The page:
Bideford and Barnstaple bridges were both threatened with annexation under the provisions of the Trunk Roads Bill early in 1946.
When Mr J B Cruse, who is so well known to many of us in the Torridge district and carries with him our best wishes in his year of high civic office, was elected Mayor of Barnstaple reference was made to the part played in the life of that town by its Long Bridge, of which Mr Cruse is Clerk to the Trustees. From Bideford we emphasise the spirit of unity – ranking far above friendly verbal interchanges of bridge fame and rivalry – that exists between the Bridge Trustees of both towns in the honest-to-goodness jealous preservation of their rights as trustees of ancient monuments. The discharge of these duties reflects credit on the civic mindedness of North Devonians for between 600 and 700 years.
Bideford and Barnstaple bridges were both threatened with annexation under the provisions of the Trunk Roads Bill early in 1946. There was inter-town concern at the time and the prompt and painstaking action of Bideford’s Bridge Warden (Mr F E Whiting), who burnt the midnight oil in producing facts and figures and conveying the vital flame of the Bridge Trust, strengthened the arguments Brig C H M Pete, MP, and others brought to bear so effectively in the House to preserve the independent trusts of both the North Devon bridges and of the Rochester bridge. As a result all three bridges were excluded from the provisions of the Bill.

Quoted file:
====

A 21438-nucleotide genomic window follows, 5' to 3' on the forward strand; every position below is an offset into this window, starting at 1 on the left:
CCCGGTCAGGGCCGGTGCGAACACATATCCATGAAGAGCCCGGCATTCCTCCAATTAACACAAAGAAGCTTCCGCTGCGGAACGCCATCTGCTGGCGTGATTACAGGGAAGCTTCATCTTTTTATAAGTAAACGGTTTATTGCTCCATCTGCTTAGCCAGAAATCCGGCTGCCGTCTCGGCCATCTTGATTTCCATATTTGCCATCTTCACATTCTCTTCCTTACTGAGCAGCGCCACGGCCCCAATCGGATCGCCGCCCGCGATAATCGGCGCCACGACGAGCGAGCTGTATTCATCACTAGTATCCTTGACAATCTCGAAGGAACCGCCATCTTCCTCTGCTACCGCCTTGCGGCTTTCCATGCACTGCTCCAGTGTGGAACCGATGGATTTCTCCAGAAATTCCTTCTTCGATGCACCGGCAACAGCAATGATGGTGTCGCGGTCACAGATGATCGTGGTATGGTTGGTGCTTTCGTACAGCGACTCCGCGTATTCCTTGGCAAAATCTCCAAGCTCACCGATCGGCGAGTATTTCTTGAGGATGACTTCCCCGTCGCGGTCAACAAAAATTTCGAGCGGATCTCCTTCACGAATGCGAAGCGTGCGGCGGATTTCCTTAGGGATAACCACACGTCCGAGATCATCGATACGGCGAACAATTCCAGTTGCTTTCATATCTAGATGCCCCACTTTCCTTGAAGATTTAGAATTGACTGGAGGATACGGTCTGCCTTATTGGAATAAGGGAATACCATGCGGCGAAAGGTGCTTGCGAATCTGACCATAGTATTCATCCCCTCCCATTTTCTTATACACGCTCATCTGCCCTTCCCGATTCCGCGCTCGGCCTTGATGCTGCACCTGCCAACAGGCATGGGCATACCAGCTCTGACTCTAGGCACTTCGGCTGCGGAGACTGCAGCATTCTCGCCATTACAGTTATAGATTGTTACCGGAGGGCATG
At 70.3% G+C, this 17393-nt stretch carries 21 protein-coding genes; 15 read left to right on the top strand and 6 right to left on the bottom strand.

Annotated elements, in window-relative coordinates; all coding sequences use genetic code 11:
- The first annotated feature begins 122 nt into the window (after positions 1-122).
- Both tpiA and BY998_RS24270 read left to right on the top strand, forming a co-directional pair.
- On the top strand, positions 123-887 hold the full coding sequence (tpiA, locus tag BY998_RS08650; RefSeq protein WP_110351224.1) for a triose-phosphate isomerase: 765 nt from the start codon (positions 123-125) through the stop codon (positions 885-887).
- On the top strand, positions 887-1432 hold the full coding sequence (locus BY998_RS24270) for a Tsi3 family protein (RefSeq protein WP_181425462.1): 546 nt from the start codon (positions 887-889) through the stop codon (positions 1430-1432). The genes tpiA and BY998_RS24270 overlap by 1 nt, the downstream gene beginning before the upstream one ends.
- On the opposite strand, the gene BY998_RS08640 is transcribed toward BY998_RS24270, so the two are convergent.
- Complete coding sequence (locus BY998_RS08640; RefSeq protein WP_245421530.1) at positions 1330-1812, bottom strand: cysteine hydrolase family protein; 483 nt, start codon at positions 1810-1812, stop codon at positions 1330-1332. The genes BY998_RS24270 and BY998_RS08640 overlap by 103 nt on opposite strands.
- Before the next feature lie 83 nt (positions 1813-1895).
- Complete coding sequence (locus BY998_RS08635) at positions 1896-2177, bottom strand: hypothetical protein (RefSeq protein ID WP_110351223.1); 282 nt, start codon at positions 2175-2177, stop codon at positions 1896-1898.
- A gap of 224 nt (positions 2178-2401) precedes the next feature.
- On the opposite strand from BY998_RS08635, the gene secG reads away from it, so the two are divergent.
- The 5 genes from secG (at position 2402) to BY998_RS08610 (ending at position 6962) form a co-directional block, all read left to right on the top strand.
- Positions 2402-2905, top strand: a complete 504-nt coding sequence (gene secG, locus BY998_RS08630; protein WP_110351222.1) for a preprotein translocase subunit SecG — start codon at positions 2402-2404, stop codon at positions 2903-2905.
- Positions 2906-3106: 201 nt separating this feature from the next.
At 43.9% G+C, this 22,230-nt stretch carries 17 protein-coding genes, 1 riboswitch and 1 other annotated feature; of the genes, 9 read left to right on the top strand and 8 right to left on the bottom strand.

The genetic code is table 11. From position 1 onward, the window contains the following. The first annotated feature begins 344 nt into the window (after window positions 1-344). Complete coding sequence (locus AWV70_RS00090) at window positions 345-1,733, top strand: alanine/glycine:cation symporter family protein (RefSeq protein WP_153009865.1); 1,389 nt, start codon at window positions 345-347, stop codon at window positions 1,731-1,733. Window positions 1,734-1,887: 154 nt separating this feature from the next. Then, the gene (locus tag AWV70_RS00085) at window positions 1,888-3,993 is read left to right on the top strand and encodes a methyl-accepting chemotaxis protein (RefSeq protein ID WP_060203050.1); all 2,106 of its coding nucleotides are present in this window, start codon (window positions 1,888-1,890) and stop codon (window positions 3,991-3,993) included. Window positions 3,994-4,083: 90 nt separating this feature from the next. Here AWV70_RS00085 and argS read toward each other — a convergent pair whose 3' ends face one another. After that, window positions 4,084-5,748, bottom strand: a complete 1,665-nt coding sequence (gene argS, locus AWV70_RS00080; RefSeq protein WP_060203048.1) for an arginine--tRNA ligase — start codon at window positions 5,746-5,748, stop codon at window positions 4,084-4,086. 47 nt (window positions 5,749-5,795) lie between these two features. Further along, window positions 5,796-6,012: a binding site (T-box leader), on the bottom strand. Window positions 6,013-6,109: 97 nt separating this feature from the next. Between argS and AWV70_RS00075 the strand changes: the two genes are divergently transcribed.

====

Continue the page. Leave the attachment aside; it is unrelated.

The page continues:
Bideford has always been an intimate concern of Ald F E Whiting, and the fact that the town has honoured him by making an Honorary Freeman, and by electing him Mayor of the Borough in 1930, is evidence of the highest local appreciation of his public services. Bideford’s Long Bridge, in particular, has been the object of devoted attention by him. The interesting fact that he has now completed 21 years’ service as Warden of the Bridge is an occasion for personal notice. When he built his house, he erected it on an exclusive bend in the river valley giving a continuous view of the Bridge he has so loyally served. During the last war many hours of concentrated relaxation went to producing his model of the bridge, showing its development from timber to stone down the centuries. This is but one indication of the interest he has shown in the welfare to the minutest detail of a national monument, an interest that has far exceeded any claims the limited consideration of salary might impose upon him.